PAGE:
Take cookies – those data files that store personal information of varying degrees of sensitivity. Sometimes cookies are used in ways that people don’t expect, like targeted ads or cross-platform monitoring. Sometimes there are more important things we worry about. Generally, people will be less concerned when a cookie is used to let them use a website.
Since the e-Privacy Directive and General Data Protection Regulation (GDPR), tech teams have been relentlessly subjected to requests to implement pop-ups or web blockers, which can impede user experience under the guise of protecting their data if not implemented thoughtfully.
Companies are afraid of not complying with privacy or cookie requirements, so some end up adding obstructive banners or layering notices in a way that ends up confusing or frustrating people regardless of the sensitivity of the underlying data processing.
We do not see a world where cookie transparency will disappear. This would not be any real solution for multinational businesses that will need to comply with rules outside of the UK and inspire trust from the people whose data they handle.
But is there a “third way”? Can we have both transparency and simplicity?
The UK’s data regulator, Elizabeth Denham, says “no single country can tackle this issue alone”, calling on the G7 members’ convening power to find practical solutions. A global perspective must be taken. And this is the common ground that data authorities from Canada, the US, Germany, Italy, Japan, the US and the UK agreed on at the recent G7 data meeting.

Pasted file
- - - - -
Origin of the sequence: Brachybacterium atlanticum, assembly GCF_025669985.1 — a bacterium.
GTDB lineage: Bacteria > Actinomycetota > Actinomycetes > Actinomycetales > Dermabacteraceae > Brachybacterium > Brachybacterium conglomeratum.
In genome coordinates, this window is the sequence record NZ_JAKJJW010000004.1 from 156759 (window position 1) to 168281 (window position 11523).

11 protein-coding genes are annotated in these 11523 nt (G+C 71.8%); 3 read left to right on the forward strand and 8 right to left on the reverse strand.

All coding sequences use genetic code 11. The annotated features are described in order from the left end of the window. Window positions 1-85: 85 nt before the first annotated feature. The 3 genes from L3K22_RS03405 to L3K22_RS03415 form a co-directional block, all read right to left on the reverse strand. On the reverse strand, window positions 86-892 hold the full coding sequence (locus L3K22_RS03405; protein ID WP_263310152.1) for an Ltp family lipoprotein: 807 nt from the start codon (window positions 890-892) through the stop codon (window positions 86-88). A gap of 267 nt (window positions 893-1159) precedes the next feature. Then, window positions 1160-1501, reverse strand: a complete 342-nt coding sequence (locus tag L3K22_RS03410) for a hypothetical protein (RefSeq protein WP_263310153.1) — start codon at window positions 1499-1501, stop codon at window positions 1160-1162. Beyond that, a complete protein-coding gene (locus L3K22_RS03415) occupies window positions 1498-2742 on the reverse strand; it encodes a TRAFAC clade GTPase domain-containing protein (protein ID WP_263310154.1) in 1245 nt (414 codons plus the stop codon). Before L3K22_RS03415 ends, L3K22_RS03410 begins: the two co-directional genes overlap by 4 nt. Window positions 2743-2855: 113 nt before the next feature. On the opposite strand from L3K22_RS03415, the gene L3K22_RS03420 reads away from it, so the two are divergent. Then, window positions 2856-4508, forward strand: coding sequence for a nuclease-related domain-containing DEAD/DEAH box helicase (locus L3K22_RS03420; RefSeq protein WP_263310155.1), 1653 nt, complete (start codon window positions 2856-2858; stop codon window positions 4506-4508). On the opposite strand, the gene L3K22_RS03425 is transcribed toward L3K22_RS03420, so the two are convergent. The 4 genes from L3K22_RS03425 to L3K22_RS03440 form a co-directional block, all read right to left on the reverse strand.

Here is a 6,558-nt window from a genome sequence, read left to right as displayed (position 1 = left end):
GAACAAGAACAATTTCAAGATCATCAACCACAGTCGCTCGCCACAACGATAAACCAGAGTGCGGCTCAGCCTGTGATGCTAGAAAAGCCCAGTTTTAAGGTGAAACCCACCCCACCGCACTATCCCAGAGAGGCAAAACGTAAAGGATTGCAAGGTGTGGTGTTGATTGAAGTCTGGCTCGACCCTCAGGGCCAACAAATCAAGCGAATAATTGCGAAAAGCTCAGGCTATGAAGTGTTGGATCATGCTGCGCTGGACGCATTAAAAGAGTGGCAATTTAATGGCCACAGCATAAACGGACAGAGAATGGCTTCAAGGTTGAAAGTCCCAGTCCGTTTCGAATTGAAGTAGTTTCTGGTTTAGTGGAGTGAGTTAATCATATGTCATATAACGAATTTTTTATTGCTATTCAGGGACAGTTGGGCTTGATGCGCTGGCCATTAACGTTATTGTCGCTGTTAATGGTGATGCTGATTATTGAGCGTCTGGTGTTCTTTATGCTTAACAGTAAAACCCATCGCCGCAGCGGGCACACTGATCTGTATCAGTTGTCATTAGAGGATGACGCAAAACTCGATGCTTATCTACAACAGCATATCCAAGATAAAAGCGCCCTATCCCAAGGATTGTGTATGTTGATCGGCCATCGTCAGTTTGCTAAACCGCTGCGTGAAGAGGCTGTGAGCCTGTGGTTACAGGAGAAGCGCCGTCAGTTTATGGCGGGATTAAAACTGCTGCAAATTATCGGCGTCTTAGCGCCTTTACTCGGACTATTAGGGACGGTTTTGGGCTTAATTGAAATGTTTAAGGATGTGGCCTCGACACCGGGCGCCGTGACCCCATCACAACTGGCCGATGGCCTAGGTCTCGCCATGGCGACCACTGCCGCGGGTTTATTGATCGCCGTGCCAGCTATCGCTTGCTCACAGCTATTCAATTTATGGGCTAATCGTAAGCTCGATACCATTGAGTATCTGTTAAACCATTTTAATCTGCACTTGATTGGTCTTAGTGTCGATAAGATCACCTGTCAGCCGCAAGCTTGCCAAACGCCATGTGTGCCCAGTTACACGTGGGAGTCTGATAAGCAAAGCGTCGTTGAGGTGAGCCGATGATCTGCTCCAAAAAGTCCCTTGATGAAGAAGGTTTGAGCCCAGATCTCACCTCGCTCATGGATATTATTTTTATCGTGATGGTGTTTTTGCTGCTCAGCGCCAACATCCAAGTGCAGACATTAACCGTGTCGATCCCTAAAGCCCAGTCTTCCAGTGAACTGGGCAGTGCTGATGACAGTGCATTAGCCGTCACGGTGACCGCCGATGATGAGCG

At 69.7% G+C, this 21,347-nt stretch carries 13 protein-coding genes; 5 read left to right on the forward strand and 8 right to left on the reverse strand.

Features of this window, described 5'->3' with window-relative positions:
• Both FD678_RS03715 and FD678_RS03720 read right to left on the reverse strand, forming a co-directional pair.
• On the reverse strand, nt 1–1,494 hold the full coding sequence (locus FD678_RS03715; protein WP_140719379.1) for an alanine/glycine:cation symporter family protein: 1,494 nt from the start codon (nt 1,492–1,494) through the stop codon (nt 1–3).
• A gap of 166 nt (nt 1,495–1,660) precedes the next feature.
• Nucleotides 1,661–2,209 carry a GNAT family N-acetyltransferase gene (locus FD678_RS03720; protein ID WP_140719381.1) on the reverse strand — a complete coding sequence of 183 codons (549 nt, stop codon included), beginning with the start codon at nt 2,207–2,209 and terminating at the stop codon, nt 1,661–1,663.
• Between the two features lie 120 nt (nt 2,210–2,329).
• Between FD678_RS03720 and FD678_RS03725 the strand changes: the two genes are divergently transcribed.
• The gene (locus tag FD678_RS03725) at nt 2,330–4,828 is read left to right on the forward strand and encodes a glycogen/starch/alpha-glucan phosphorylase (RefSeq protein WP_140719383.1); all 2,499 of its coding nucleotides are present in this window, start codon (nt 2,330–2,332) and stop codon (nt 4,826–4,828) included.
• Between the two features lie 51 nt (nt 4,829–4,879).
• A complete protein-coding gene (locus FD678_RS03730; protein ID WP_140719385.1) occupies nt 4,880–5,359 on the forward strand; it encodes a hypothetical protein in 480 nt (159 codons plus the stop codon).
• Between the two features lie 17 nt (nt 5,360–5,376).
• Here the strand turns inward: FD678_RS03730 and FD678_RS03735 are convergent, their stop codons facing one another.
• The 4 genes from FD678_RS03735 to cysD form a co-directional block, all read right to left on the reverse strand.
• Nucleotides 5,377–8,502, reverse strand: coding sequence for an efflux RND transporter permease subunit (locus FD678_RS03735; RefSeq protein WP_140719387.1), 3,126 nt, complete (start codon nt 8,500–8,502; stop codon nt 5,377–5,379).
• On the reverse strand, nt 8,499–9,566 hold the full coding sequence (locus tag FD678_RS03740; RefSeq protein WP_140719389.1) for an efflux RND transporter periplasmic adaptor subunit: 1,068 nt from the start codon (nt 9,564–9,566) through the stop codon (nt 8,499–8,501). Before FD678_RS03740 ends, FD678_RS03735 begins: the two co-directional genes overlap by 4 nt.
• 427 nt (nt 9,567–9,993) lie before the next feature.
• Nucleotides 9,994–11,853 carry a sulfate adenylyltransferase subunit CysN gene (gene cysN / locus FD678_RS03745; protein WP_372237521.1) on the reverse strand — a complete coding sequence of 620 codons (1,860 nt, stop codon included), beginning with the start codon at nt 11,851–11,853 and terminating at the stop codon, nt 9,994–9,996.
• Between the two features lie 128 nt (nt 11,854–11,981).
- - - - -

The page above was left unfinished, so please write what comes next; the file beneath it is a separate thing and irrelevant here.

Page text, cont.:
The government says approximately 40% of UK businesses report lacking certainty on key definitions in the UK’s data protection regime, what people’s data rights are and how and when to report a breach.
However, formalising data partnerships and updating the UK’s data rules will not be straightforward.
Clearly, the UK should not prioritise innovation and commercial interests at the expense of meaningful regulation, but the objectives of creativity and keeping people safe are not mutually exclusive. The real challenge is how to appropriately combine these objectives while maintaining the trust of both individuals and overseas data protection authorities whose decisions will be key in determining whether the aim of simplifying data transfers can be achieved.
John Edwards, the proposed next UK privacy chief, has his sights on this prize. He has stated before UK Parliament that there needs to be a “very muscular and assertive regulator to protect rights” as failing to do so could lead to a lack of trust.
How do we tackle this?
Targeted intervention will be a key part of the UK’s strategy. The UK’s age-appropriate design code, which came into force this month, is one example of the UK identifying areas that really matter and taking a position that drives change globally – in this case in relation to the protection of children online.
So too will be listening to the public and to those dealing with compliance realities – making the government’s plan to consult before acting is the right next move.
The UK can’t afford to get this wrong – the world is watching.
Rita Flakoll is global head of tech knowledge and Herbert Swaniker is senior associate at Clifford Chance.